ERIC Number: ED371632
Record Type: RIE
Publication Date: 1994-Jun-26
Phoneme-Grapheme Mapping: Serial Position Curves and Tonic Phonemes in Spanish.
Garrott, Carl L.
Two experiments investigated the relationship between Spanish phonology and Spanish second-language (L2) learners' spelling success. Specifically, they examined: (1) differences in proportions of initial, middle, and final consonants spelled correctly by L2 learners; (2) differences in proportions of initial, middle, and final vowels spelled correctly; and (3) differences in correct spelling of stressed and unstressed syllables. In the first experiment, first-semester college students of Spanish spelled non-words with typical Spanish spelling conventions, all with initial, middle, and final consonants or vowels. Results showed similar proportions of correct spelling of initial and final consonants, but less common correct spelling of the middle consonants. Initial, middle, and final vowels were all correctly spelled with about the same frequency. In the second experiment, students attempted to write non-words with Spanish phonological conventions and place an accent on the appropriate vowel. It was found that phonemes in unstressed syllables tended to be spelled less accurately than those in stressed syllables, and consonant omissions and misspellings outnumbered vowel errors significantly in either stressed or unstressed syllables. It is concluded that Spanish has intrinsic phoneme-grapheme mapping difficulty, with consonants in any position more difficult than vowels to hear and spell. Contains 26 references. (MSE)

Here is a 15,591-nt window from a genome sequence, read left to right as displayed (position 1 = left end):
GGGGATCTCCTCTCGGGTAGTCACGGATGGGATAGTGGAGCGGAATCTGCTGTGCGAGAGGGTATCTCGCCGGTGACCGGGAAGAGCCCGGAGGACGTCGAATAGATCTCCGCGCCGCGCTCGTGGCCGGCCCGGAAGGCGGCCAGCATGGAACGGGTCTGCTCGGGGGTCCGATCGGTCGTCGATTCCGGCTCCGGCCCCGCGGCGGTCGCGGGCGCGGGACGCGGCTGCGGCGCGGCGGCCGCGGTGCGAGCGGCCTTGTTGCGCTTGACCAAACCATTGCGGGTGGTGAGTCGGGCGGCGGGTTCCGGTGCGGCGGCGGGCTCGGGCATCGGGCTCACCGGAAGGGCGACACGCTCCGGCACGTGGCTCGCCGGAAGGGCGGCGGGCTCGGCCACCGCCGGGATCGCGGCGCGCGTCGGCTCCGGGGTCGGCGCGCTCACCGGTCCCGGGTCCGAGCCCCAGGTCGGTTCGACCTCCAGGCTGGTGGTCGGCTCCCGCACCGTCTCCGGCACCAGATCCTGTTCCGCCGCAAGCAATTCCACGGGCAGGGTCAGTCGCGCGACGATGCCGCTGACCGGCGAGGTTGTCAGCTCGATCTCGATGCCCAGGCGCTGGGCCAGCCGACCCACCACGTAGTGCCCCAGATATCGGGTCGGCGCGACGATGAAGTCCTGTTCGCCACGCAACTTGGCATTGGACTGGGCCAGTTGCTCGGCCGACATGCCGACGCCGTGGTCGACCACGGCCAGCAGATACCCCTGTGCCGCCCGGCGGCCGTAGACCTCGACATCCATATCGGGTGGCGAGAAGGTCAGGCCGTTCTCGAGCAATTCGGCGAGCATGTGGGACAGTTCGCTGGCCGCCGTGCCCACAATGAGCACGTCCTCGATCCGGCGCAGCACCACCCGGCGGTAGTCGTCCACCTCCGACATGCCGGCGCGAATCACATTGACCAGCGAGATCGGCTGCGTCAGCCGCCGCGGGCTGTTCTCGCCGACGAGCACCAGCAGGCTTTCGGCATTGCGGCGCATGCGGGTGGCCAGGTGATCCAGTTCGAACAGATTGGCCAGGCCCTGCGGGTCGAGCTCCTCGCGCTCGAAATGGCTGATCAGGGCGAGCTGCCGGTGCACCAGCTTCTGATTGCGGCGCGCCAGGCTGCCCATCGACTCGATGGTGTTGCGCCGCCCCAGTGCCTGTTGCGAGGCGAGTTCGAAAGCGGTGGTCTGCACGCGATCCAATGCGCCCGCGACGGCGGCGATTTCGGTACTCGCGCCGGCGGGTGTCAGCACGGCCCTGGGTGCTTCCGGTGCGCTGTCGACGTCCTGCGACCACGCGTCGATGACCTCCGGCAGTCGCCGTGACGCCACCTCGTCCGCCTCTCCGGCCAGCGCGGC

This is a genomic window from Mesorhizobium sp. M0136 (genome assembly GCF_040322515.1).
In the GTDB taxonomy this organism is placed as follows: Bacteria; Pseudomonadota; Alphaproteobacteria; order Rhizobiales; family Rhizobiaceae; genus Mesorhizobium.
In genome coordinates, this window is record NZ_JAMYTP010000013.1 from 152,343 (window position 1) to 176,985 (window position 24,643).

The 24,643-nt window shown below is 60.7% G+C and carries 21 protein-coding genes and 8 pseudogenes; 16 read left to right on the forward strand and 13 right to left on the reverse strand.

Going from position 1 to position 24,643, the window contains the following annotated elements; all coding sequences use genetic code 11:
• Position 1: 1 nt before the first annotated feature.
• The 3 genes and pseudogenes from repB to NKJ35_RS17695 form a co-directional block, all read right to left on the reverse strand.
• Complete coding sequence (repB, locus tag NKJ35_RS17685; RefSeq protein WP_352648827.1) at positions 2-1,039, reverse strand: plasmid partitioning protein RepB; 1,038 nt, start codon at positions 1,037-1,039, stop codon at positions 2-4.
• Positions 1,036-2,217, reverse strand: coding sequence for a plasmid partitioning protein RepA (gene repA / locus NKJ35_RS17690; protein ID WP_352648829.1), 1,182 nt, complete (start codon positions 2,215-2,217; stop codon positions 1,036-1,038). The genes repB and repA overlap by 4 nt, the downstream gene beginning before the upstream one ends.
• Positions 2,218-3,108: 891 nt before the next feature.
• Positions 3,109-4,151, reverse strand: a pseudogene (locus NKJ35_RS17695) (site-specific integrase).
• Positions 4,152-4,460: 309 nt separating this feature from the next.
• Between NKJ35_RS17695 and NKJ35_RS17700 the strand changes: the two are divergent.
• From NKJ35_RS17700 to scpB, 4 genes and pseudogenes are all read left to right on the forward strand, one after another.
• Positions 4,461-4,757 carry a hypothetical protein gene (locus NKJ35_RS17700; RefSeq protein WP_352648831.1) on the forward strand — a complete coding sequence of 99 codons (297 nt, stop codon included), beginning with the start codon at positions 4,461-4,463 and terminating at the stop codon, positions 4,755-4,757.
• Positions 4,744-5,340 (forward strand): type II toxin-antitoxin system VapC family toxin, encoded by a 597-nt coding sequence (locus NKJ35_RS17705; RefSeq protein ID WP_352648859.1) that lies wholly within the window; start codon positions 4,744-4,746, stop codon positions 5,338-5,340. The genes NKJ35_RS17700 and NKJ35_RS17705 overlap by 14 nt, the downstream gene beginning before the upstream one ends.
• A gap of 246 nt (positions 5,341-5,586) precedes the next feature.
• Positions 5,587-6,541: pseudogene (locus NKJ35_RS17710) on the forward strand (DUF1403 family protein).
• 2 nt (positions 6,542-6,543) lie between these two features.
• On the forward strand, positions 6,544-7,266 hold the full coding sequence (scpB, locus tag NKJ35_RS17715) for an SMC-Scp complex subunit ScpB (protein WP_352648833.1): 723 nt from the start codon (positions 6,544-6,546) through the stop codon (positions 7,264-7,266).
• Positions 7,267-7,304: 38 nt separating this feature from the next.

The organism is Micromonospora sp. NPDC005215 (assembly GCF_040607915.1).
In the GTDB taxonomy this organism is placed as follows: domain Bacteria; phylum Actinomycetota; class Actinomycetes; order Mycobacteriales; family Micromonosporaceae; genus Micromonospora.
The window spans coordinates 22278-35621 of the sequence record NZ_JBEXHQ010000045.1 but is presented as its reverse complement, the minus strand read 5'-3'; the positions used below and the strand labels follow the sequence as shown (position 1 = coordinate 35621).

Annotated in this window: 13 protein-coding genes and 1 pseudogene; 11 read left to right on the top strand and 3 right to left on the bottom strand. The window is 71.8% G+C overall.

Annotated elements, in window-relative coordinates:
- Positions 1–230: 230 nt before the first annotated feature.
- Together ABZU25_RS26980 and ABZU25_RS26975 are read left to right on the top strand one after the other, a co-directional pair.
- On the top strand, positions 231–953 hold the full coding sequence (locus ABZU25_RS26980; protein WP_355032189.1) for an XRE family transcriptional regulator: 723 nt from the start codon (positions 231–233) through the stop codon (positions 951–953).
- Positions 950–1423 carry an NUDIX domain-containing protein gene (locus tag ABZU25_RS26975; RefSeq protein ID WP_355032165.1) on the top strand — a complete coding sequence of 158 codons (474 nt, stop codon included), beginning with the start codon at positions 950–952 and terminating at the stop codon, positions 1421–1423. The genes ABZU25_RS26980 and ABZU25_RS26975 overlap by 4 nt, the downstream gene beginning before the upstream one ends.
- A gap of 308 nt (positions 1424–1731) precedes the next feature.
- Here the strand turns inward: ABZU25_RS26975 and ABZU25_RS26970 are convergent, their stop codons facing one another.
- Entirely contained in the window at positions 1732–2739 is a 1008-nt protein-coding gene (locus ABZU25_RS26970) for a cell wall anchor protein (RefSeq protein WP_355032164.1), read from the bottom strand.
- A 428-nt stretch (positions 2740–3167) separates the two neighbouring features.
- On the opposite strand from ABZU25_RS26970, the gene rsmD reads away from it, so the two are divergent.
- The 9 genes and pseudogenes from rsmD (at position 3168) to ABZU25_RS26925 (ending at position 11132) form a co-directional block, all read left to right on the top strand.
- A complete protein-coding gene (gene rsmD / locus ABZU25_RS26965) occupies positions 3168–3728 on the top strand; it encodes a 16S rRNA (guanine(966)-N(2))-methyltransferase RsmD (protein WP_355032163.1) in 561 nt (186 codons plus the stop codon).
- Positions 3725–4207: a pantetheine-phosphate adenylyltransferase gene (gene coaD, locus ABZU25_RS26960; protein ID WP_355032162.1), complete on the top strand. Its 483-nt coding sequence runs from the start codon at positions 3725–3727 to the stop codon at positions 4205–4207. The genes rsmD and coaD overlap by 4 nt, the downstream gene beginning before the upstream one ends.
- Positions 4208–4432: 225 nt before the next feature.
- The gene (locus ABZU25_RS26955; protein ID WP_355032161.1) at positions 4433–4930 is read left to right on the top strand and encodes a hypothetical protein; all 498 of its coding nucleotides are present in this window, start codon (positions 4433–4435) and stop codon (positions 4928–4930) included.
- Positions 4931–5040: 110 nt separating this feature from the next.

Publication Type: Reports - Evaluative
Education Level: N/A
Authoring Institution: N/A